Poll: Equality concerns rise in US
86% of Democrats, compared to 40% of Republicans, are calling for developed electoral rules to ensure racial equality.
A percentage of Americans in both major parties presume that voting rules adopted by their states are appropriate and support voter identification laws, but Democrats fear progress in voting rights for Black Americans.
According to a new poll from The Associated Press-NORC Center for Public Affairs Research, voting was the only one of eight subjects where fewer Americans now than four years ago said African Americans had made significant progress since the civil rights era, including education and police treatment.
Moreover, Democrats are significantly more concerned about the lack of progress, with 86% believing that more needs to be done to ensure racial equality in voting rights, compared to 40% of Republicans.
Last year, more stringent regulations were enacted in 19 GOP-controlled states as a result of the ongoing partisan struggle over election procedures.
“I’m concerned that the more conservative elements are attempting to create a Jim Crow 2,” said Richard Barnett, a retired attorney who volunteered as an election judge in his Chicago suburb, echoing the term President Joe Biden, a fellow Democrat, used to attack the new Republican laws. “They’re making it hard for people to vote to consolidate their power.”
Even so, Democrats are content with the voting restrictions in their home states, both red and blue. According to the research, roughly three out of four Americans believe their state's rules are "about correct."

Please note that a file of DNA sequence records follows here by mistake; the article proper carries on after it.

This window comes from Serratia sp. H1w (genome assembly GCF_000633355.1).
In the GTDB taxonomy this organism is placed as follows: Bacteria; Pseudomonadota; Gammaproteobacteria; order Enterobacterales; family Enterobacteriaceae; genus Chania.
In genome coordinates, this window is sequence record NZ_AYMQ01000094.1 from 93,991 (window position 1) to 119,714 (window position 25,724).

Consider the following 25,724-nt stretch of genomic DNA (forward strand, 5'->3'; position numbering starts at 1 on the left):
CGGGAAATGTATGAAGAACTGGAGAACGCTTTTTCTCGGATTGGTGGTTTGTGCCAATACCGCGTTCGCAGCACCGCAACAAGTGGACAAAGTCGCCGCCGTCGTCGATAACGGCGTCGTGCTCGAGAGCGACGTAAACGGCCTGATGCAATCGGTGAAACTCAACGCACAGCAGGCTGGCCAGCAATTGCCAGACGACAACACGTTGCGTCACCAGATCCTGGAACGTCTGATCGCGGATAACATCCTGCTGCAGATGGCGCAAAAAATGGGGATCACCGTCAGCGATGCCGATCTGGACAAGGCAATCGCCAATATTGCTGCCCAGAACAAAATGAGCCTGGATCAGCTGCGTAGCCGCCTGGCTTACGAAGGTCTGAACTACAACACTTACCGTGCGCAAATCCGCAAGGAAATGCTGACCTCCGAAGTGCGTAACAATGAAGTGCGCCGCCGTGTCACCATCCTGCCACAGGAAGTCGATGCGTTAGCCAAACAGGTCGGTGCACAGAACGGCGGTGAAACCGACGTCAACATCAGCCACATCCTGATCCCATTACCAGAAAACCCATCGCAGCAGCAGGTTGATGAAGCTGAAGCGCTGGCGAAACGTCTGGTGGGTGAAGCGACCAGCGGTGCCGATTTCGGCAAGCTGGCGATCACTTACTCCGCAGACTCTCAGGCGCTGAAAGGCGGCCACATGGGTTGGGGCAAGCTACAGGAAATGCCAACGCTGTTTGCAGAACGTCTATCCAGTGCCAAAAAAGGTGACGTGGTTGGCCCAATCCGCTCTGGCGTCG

Recoa Russell, a 67-year-old Black retired machine operator in Mobile, Alabama, lives in a state with some of the country's most restrictive voting rules. He did say, though, that the rules "work well" there. "All you have to do is show your ID and pull the lever."
Indeed, voter identification is the most popular among a number of voting reforms in the poll, with 70% of respondents needing photo identification before voting. Smaller majorities were in favor of automatic voter registration for eligible citizens and delivering mail ballots to all registered voters, two core Democratic demands. Republicans were 87% to 55% more inclined than Democrats to favor the voter ID law.
Moreover, the poll found that 69% of Americans believe that’s a major problem, with Democrats more likely than Republicans to say so, 80% to 58%. The GOP had great success in the prior round of redistricting and has pushed to lessen legal oversight of the once-a-decade drawing of legislative lines.
Just 32% of Black Americans say there has been significant progress in racial equality in voting rights since the civil rights era, compared with 52% of white Americans. Majorities of Black and white Americans say more needs to be done, but Black Americans are much more likely to say a lot more is needed, 57% to 29% of whites who feel that way.
Latinos, Blacks, Native Americans undercounted in census, again
Another poll revealed that the United States deprives its people of color of their basic rights through undercounting its black, Latin, and Native American population, leading to discrimination in terms of the allocation of federal funds.
The significance of these undercounts stems from the fact that they determine the amount of federal funds the government will allocate for these communities' schools, public housing, hospitals, Medicare, highway construction, and recreation centers. Accurate counts also affect these communities' political representation in Congress.